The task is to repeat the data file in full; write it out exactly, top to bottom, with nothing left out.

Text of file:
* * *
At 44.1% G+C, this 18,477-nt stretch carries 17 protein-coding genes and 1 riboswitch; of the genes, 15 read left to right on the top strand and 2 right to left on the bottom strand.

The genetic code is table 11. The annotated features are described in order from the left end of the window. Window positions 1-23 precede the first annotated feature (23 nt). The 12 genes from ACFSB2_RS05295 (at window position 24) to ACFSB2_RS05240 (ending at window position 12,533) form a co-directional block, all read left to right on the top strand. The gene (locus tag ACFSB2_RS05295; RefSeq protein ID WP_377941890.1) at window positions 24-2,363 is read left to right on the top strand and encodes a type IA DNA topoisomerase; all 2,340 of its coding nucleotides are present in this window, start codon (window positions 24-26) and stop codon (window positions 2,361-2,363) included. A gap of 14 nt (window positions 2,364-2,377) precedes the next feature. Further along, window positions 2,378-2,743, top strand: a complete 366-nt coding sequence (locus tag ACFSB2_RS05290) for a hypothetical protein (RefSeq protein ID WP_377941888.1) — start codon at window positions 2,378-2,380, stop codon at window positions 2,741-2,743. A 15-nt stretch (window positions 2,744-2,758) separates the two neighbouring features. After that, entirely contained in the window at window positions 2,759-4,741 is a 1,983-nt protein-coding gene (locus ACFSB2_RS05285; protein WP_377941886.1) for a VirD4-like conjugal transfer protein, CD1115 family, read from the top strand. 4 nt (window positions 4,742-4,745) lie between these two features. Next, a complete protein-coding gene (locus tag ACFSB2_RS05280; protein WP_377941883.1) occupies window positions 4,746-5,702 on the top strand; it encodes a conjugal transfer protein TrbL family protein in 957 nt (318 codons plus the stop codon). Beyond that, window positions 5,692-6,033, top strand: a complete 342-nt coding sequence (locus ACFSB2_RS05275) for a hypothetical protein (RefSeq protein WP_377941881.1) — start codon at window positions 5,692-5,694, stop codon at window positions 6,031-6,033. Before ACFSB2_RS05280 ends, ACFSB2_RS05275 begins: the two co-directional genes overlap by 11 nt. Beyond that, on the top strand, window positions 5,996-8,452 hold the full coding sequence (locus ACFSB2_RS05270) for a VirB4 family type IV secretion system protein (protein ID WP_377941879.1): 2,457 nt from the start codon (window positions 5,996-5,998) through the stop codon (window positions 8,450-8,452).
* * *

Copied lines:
At 44.1% G+C, this 18,477-nt stretch carries 17 protein-coding genes and 1 riboswitch; of the genes, 15 read left to right on the top strand and 2 right to left on the bottom strand.

The genetic code is table 11. The annotated features are described in order from the left end of the window. Window positions 1-23 precede the first annotated feature (23 nt). The 12 genes from ACFSB2_RS05295 (at window position 24) to ACFSB2_RS05240 (ending at window position 12,533) form a co-directional block, all read left to right on the top strand. The gene (locus tag ACFSB2_RS05295; RefSeq protein ID WP_377941890.1) at window positions 24-2,363 is read left to right on the top strand and encodes a type IA DNA topoisomerase; all 2,340 of its coding nucleotides are present in this window, start codon (window positions 24-26) and stop codon (window positions 2,361-2,363) included. A gap of 14 nt (window positions 2,364-2,377) precedes the next feature. Further along, window positions 2,378-2,743, top strand: a complete 366-nt coding sequence (locus tag ACFSB2_RS05290) for a hypothetical protein (RefSeq protein ID WP_377941888.1) — start codon at window positions 2,378-2,380, stop codon at window positions 2,741-2,743. A 15-nt stretch (window positions 2,744-2,758) separates the two neighbouring features. After that, entirely contained in the window at window positions 2,759-4,741 is a 1,983-nt protein-coding gene (locus ACFSB2_RS05285; protein WP_377941886.1) for a VirD4-like conjugal transfer protein, CD1115 family, read from the top strand. 4 nt (window positions 4,742-4,745) lie between these two features. Next, a complete protein-coding gene (locus tag ACFSB2_RS05280; protein WP_377941883.1) occupies window positions 4,746-5,702 on the top strand; it encodes a conjugal transfer protein TrbL family protein in 957 nt (318 codons plus the stop codon). Beyond that, window positions 5,692-6,033, top strand: a complete 342-nt coding sequence (locus ACFSB2_RS05275) for a hypothetical protein (RefSeq protein WP_377941881.1) — start codon at window positions 5,692-5,694, stop codon at window positions 6,031-6,033. Before ACFSB2_RS05280 ends, ACFSB2_RS05275 begins: the two co-directional genes overlap by 11 nt. Beyond that, on the top strand, window positions 5,996-8,452 hold the full coding sequence (locus ACFSB2_RS05270) for a VirB4 family type IV secretion system protein (protein ID WP_377941879.1): 2,457 nt from the start codon (window positions 5,996-5,998) through the stop codon (window positions 8,450-8,452).